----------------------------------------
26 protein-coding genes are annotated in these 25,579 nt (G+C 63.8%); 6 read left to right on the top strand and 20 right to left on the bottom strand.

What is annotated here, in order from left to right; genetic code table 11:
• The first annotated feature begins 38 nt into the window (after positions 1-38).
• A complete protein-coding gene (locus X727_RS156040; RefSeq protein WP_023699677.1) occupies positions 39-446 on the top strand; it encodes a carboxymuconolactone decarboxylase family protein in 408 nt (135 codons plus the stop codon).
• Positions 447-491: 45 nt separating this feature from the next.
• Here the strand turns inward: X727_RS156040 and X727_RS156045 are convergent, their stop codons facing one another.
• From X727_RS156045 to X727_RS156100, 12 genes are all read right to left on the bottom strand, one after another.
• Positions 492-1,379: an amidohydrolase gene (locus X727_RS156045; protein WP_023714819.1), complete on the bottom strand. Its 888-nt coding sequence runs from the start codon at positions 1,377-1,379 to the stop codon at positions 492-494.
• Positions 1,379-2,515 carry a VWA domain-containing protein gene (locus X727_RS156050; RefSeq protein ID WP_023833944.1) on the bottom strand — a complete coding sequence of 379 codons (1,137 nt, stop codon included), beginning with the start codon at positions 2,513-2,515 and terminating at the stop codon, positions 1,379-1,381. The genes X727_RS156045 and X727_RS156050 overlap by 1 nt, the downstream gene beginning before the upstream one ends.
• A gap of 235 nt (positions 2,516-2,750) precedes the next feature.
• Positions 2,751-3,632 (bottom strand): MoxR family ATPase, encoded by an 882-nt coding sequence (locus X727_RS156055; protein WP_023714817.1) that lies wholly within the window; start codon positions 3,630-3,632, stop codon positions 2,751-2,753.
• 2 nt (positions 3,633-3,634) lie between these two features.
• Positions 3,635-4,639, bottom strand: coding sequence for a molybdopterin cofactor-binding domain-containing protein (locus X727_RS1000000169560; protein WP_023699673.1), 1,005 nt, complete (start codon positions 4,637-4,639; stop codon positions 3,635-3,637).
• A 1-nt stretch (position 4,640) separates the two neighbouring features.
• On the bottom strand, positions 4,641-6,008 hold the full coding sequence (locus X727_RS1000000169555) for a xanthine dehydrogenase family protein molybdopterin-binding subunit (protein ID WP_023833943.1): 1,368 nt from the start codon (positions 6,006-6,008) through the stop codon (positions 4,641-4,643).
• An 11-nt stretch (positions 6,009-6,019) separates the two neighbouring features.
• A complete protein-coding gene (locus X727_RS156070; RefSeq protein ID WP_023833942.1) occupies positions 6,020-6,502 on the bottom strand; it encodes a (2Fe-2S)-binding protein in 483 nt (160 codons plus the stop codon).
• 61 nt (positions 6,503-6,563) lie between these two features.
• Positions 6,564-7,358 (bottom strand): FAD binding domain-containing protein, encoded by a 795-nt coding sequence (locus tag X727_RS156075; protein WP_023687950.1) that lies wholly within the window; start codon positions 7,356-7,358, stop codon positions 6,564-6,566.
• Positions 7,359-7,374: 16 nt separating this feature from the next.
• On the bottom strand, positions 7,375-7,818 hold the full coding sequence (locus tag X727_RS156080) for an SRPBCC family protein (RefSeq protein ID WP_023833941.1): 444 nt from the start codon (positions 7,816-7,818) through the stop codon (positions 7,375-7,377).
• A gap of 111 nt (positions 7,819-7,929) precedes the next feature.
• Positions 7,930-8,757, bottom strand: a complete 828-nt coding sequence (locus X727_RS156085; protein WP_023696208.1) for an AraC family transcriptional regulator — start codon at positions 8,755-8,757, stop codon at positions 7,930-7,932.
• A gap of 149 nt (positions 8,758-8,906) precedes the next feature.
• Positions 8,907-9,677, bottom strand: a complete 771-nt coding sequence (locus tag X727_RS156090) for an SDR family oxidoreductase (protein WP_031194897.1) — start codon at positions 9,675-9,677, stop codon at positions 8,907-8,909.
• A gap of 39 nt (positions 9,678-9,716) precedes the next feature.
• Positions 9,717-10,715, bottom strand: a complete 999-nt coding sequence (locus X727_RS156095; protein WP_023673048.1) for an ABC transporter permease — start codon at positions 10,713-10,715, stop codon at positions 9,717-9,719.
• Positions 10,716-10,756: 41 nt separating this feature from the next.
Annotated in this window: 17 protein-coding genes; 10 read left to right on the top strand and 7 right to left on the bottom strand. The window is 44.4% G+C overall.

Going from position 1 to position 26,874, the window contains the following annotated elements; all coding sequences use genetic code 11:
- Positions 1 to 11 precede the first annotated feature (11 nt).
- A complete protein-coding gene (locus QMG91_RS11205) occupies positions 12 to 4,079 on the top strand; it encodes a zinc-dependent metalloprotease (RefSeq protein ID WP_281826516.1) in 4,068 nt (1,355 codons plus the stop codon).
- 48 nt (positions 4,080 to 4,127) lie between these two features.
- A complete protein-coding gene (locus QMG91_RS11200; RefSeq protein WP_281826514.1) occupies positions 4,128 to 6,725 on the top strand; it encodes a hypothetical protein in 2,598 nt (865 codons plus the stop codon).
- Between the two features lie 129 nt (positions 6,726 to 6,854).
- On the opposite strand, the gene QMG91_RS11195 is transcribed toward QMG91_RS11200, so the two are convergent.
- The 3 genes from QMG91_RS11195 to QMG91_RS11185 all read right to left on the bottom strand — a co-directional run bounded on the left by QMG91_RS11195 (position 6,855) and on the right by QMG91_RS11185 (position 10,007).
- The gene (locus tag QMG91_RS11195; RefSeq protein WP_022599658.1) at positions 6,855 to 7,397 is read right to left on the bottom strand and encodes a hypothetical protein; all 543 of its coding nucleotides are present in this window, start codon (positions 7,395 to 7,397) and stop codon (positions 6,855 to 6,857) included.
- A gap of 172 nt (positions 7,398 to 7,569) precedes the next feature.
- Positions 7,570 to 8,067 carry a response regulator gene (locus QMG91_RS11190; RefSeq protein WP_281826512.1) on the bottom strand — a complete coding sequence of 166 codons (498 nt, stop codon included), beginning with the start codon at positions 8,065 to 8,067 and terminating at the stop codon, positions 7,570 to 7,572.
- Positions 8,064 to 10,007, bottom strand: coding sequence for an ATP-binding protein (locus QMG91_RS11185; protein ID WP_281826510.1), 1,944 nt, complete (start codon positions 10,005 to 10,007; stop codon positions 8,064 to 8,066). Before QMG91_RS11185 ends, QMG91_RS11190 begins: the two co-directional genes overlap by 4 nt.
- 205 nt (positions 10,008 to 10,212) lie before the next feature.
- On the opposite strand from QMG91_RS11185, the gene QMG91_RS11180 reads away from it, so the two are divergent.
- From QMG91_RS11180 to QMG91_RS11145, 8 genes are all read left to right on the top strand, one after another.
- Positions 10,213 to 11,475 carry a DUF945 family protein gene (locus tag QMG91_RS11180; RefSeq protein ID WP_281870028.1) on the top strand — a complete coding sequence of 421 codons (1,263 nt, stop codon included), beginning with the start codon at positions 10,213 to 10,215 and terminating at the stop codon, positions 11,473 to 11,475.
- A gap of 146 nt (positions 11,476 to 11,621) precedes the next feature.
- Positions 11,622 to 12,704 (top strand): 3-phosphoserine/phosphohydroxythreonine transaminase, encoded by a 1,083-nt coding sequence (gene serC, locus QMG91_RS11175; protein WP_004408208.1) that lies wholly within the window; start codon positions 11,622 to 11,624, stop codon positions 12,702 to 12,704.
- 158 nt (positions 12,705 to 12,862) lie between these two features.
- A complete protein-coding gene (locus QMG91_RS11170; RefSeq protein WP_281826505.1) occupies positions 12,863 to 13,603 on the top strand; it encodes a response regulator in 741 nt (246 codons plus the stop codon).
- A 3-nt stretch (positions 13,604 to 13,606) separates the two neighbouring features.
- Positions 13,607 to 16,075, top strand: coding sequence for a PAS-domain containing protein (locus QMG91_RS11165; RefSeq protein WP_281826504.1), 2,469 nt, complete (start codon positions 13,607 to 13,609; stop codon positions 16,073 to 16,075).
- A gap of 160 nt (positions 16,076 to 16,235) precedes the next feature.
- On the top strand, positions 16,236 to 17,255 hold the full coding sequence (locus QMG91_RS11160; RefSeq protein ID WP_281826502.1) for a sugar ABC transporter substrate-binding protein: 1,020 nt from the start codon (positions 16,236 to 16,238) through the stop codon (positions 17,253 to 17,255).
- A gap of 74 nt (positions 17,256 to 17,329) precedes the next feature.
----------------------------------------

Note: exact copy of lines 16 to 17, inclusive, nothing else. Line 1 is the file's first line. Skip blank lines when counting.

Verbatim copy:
• An 11-nt stretch (positions 6,009-6,019) separates the two neighbouring features.
• A complete protein-coding gene (locus X727_RS156070; RefSeq protein ID WP_023833942.1) occupies positions 6,020-6,502 on the bottom strand; it encodes a (2Fe-2S)-binding protein in 483 nt (160 codons plus the stop codon).